V. Possible Legal Positions that Might be Taken on Irritant Chemicals and Anti-Plant Chemicals
There is a variety of legal positions that the United States might take with respect to irritant gases and anti-plant chemicals if it ratifies the Geneva Protocol. A decision on what line to take will require that the United States Government decide upon the interpretation to be attached to the Protocol by this country and upon the degree of freedom that this country desires to retain. Different treatment might be given to irritant chemicals and anti-plant chemicals.
The range of possibilities seems to be as follows:
1. Acceptance of the view that irritant gases and/or anti-plant chemicals fall within the scope of the Geneva Protocol
In view of the fact that the United States appears hitherto to have inclined to the view that irritant gases and anti-plant chemicals are not prohibited by the Protocol, selection of this option might well be accompanied by a statement, which might or might not form part of the instrument of ratification, whereby the United States would indicate its understanding about the scope of the Protocol. The United States might, for example, state that it is willing to accept the obligation not to use these two forms of chemical weapons and note the concurrence of the eighty members of the United Nations that voted for this interpretation in the General Assembly resolution of 1969. Such a statement would have the beneficial effect of bringing about greater harmonization in the interpretation of the Protocol and might encourager les autres. On the other hand, by putting its understanding on record as to either or both forms of chemicals, the United States would be committing itself to that interpretation. It would thus have less freedom of action than other states that have not expressed themselves and may jump one way or the other when a decision must be made about the applicability of the Protocol to these types of chemicals.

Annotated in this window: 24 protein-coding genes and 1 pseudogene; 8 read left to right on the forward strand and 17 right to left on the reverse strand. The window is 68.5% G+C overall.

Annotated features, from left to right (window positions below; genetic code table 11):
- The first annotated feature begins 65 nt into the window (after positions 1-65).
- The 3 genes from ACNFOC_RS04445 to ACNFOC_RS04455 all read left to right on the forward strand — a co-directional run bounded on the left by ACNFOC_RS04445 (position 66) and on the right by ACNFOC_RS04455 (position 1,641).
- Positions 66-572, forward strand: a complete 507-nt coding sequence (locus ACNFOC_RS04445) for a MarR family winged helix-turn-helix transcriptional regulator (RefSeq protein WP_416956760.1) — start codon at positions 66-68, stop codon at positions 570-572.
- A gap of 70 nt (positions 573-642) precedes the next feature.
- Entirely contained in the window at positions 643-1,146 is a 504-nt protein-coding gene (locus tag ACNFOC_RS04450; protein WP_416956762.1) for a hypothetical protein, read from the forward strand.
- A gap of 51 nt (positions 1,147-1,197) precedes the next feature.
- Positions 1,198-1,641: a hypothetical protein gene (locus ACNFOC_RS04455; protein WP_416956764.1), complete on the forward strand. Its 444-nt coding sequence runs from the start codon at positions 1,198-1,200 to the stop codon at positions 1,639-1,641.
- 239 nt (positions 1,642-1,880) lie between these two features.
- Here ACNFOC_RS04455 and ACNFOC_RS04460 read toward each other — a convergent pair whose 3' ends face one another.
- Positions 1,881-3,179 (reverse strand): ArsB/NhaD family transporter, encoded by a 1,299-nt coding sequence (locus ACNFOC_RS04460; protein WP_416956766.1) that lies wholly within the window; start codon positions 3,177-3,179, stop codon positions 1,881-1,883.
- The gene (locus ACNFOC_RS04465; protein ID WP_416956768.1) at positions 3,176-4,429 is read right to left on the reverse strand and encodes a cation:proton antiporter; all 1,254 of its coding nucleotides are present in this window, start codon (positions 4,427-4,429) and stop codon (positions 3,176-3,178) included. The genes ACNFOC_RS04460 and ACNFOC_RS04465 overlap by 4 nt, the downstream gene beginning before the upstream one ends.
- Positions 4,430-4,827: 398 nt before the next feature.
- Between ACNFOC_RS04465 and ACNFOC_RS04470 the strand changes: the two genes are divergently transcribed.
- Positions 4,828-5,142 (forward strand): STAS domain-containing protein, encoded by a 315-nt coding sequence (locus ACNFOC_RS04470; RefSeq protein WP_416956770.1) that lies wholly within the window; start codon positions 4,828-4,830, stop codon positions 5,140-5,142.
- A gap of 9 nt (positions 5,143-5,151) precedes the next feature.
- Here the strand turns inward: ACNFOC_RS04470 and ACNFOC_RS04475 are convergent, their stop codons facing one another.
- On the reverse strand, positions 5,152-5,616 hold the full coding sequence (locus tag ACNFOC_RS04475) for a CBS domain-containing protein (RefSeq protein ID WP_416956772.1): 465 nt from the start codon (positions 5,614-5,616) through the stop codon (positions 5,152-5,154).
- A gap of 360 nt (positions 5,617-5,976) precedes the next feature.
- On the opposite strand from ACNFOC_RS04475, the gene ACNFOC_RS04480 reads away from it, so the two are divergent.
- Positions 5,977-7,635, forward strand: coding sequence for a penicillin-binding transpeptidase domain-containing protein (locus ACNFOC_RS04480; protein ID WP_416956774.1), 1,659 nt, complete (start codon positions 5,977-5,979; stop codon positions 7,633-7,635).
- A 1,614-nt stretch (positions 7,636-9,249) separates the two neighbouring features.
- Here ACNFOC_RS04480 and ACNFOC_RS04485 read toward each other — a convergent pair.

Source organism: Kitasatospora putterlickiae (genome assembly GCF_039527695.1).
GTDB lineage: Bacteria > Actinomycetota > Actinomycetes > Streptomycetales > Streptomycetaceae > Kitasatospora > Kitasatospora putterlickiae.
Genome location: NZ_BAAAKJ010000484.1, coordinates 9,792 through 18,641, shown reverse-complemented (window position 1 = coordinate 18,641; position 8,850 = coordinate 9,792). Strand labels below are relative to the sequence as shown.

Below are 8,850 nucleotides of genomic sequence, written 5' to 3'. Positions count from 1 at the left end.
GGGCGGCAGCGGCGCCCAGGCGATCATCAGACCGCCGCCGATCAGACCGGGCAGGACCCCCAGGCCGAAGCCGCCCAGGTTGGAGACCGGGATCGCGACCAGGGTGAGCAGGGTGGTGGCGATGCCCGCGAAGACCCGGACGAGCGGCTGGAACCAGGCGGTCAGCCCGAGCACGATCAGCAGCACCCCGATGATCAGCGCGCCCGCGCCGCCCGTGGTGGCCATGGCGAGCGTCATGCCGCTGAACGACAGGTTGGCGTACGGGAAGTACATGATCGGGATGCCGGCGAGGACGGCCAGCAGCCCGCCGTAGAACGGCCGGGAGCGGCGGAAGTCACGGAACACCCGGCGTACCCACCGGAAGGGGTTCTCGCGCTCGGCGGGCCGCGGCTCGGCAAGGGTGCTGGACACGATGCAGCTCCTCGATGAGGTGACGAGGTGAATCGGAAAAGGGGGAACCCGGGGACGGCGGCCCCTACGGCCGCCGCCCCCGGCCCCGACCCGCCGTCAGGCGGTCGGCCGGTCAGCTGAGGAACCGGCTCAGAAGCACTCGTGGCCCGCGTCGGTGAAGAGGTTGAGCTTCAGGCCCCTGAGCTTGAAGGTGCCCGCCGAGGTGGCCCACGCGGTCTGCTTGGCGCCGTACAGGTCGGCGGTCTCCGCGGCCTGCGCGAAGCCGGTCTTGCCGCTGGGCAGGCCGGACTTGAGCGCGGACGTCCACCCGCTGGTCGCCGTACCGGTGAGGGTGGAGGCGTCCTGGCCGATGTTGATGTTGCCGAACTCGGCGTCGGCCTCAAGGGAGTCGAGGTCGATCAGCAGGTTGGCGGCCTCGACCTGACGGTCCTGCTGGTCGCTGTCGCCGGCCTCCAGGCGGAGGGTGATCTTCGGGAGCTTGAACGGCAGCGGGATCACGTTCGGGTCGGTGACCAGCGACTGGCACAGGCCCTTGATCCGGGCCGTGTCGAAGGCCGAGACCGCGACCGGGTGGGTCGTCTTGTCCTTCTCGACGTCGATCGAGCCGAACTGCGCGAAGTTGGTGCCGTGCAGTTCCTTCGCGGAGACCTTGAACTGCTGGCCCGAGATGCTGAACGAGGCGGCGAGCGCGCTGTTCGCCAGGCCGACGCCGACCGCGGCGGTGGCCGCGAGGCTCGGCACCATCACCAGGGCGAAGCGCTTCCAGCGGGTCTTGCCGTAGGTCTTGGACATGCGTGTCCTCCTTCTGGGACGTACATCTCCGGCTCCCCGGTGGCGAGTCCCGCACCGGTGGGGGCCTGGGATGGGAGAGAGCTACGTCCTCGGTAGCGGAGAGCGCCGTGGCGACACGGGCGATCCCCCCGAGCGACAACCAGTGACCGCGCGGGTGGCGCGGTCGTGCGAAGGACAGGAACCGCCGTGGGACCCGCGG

2. Acceptance of the view that irritant gases and/or anti-plant chemicals fall within the scope of the Geneva Protocol, accompanied by the drawing up of a protocol whereby the United States and others might indicate their shared understanding of the Geneva Protocol
This option would differ from the foregoing in that the United States would take the initiative in drawing up an instrument whereby it and other states would indicate their understanding of the scope of the Geneva Protocol. It would be open to countries to become parties to the protocol to the Geneva Protocol and thereby put themselves on record as to their interpretation of the Protocol. While the existence of that protocol might be a stimulus to other nations to declare themselves, it might on the other hand divide the parties to the Protocol into two camps—those willing to exclude the use of anti-plant chemicals or irritant chemicals and those which, by deliberately refusing to become parties to the new instrument, would show that they reserved the right to use such weapons.
3. Leaving open the question whether irritant chemicals and/or anti-plant chemicals are excluded by the Geneva Protocol, without taking any position on the matter
Although this option is theoretically open, it would as a practical matter be extremely difficult to maintain silence on these issues. It is inevitable that questions would be asked in the Senate when the advice and consent of that body are sought and that other governments would be curious about the position of the United States. And if the United States desired to continue to use such weapons, this strategy would not be an effective way of building support for the lawfulness of such conduct by this country. Options 4 and 5 would be more effective than silence.
4. Indication by the United States that it understands the Geneva Protocol not to exclude the use of irritant chemicals and/or anti-plant chemicals without inclusion of any such statement in the instrument of ratification